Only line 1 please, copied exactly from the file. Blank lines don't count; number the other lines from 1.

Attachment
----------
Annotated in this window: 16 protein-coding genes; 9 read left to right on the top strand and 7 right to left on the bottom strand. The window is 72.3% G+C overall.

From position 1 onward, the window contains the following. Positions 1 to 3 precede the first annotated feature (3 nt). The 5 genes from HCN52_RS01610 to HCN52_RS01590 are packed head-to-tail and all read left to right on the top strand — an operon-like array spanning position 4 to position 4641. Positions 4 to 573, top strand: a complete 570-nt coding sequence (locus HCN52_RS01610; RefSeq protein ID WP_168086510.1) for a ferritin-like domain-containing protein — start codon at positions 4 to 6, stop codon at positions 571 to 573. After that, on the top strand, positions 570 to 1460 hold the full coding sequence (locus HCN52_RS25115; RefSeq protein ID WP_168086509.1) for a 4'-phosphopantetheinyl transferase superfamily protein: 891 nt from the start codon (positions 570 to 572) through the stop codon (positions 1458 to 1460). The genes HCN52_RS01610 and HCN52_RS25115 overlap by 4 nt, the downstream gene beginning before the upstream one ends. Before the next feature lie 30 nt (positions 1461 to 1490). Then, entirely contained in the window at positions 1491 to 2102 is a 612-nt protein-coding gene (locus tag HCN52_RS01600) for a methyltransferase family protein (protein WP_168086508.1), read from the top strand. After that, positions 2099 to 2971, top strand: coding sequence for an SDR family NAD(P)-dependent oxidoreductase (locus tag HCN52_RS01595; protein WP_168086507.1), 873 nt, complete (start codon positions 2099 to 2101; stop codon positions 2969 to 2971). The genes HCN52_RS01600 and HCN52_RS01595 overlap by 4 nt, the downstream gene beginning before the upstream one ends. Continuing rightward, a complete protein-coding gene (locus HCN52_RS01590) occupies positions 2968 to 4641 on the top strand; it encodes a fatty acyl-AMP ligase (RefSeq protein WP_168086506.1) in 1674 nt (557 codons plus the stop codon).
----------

Annotated in this window: 16 protein-coding genes; 9 read left to right on the top strand and 7 right to left on the bottom strand. The window is 72.3% G+C overall.